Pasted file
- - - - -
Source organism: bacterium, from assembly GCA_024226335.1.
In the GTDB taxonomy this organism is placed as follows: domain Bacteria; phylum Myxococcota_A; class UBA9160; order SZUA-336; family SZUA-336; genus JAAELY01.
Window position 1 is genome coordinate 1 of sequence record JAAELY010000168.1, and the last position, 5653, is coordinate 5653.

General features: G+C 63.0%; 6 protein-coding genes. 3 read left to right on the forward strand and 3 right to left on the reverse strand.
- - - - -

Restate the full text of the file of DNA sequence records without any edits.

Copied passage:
Source organism: bacterium, from assembly GCA_024226335.1.
In the GTDB taxonomy this organism is placed as follows: domain Bacteria; phylum Myxococcota_A; class UBA9160; order SZUA-336; family SZUA-336; genus JAAELY01.
Window position 1 is genome coordinate 1 of sequence record JAAELY010000168.1, and the last position, 5653, is coordinate 5653.

General features: G+C 63.0%; 6 protein-coding genes. 3 read left to right on the forward strand and 3 right to left on the reverse strand.